Long Weekends Do More Harm Than Good

Long Weekends Do More Harm Than Good

Julia Olfe, Staff Writer

On Presidents’ Day weekend, La Jolla High students will have four days off from school. While some kids eagerly await the break, others may be wondering if it really benefits them. In fact, four-day weekends are not advantageous because they interrupt classrooms’ flow of learning and decrease the amount of days that students get off in the summertime. 

Long weekends are inconvenient for some teachers’ instruction. Physics teacher Mr. Lindenblatt describes four-day weekends as “a break in the momentum” of student’s learning. “Having consecutive days of school is helpful if [students] are trying to build a certain skill. When you have a break, you have to do more review,” he said. Students find these holidays disorienting as well. “I feel unprepared [to come back] unless I do work over the break,” Freshman Angelina Kwan admitted. 

Also, long weekends extend the school year. According to SanDiegoUnified.org, “The district shall offer 180 days of instruction per school year.” To meet this requirement, the district must compensate for giving extra days off during the school year by adding instructional days to ostensible summer vacation. Summertimes are not just for lazing around, as they provide time for students to pursue other important activities like summer jobs, which provide teens with working experience and help teach responsibility and independence. Cutting even a few days off summer vacation takes away from these beneficial opportunities.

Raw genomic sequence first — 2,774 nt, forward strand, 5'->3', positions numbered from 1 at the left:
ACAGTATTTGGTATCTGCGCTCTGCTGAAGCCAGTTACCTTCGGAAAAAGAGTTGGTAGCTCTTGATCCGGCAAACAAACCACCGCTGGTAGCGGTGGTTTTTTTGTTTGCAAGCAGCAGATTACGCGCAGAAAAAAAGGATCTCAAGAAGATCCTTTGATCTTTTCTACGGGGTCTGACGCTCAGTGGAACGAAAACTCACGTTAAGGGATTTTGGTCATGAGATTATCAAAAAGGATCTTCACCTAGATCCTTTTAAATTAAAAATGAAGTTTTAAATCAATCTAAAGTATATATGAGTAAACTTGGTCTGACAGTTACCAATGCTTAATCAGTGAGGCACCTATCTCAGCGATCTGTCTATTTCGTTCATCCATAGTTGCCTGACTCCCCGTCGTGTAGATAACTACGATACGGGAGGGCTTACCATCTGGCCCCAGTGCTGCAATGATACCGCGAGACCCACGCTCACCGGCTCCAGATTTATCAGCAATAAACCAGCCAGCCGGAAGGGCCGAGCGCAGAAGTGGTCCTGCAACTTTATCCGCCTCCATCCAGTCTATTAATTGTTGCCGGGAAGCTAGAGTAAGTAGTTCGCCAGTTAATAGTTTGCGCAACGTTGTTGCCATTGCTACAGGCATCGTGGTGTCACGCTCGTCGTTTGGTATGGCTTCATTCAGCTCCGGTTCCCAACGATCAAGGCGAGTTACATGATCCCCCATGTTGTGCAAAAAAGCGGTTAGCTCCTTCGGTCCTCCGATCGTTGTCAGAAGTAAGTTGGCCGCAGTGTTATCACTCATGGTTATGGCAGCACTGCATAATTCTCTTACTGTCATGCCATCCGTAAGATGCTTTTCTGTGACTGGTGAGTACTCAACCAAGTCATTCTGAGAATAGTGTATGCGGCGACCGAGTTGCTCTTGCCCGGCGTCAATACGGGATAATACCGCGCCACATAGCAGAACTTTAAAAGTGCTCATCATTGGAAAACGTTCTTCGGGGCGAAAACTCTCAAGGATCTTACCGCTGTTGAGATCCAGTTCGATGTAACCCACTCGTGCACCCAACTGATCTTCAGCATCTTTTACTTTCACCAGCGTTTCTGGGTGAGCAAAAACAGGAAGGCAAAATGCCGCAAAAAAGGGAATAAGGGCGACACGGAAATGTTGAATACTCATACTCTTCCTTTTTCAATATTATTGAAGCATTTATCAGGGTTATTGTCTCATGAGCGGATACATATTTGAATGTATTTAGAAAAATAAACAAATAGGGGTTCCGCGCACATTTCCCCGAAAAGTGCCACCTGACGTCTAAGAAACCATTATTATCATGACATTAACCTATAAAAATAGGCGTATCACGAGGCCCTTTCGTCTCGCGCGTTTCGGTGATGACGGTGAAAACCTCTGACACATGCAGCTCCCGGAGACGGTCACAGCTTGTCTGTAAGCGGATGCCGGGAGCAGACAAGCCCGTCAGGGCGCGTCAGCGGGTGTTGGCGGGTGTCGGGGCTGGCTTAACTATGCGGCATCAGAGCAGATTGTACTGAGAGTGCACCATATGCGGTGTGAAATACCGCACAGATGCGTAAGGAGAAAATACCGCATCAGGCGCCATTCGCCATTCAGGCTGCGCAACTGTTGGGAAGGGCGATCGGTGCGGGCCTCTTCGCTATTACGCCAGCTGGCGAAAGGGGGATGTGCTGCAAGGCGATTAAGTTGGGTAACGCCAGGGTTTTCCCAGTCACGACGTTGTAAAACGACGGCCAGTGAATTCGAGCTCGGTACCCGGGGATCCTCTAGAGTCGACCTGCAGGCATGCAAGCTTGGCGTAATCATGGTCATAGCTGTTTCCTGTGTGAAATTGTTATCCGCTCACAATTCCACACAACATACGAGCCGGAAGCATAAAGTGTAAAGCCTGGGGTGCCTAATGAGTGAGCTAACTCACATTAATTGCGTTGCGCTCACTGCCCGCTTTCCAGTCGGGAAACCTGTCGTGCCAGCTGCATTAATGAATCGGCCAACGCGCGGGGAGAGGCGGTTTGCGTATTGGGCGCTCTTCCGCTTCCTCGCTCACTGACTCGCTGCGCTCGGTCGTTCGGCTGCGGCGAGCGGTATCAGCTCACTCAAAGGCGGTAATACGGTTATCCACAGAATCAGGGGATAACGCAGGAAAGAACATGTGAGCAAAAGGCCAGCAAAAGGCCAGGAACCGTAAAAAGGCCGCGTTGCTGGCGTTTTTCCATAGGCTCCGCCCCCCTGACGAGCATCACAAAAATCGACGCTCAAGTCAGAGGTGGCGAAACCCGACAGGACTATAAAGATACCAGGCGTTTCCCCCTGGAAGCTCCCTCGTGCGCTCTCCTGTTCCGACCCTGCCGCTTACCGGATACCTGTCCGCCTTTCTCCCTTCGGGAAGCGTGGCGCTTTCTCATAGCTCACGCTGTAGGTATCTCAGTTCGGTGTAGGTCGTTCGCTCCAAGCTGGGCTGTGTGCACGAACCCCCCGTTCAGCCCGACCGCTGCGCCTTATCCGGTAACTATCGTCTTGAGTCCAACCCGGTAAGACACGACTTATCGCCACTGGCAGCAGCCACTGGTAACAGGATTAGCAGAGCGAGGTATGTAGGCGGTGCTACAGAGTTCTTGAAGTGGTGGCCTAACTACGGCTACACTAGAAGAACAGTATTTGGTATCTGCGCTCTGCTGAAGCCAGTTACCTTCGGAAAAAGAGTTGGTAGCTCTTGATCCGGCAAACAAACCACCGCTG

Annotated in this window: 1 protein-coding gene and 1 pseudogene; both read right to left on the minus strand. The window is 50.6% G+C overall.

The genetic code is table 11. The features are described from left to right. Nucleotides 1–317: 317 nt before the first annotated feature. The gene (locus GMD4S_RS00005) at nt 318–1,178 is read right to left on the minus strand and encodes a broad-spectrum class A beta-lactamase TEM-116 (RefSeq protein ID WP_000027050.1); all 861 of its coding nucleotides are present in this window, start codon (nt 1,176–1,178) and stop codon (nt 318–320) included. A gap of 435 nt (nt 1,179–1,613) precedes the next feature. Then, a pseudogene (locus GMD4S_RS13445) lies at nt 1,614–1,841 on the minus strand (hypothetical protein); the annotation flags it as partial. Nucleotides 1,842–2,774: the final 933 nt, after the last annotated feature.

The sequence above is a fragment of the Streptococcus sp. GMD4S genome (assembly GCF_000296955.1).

A few students still appreciate longer breaks. Freshman AJ Khim said, “I feel well-rested and prepared to face school after a four-day weekend.” It is true that some students do feel this way, however, the school district would surely provide more extended weekends if they were truly proven to help student performance. Teens only “feel well-rested” after breaks because they occur so rarely that they are considered a treat. Clearly, due to inconveniences they create and the summer opportunities that they hinder, four-day weekends are unhelpful for students and staff.